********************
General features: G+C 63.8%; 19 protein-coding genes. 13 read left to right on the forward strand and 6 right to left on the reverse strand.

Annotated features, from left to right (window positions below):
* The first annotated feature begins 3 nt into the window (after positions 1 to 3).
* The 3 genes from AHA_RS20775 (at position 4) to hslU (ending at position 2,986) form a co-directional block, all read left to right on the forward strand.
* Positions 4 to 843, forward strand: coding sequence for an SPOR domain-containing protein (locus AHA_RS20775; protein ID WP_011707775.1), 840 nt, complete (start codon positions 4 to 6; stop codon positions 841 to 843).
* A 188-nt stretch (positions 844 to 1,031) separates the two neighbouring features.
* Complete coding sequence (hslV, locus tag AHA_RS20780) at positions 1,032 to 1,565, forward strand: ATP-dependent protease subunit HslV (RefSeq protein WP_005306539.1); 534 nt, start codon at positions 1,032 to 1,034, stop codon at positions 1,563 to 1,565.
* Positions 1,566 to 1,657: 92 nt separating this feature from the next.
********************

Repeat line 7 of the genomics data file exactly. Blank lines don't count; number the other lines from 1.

* Complete coding sequence (hslV, locus tag AHA_RS20780) at positions 1,032 to 1,565, forward strand: ATP-dependent protease subunit HslV (RefSeq protein WP_005306539.1); 534 nt, start codon at positions 1,032 to 1,034, stop codon at positions 1,563 to 1,565.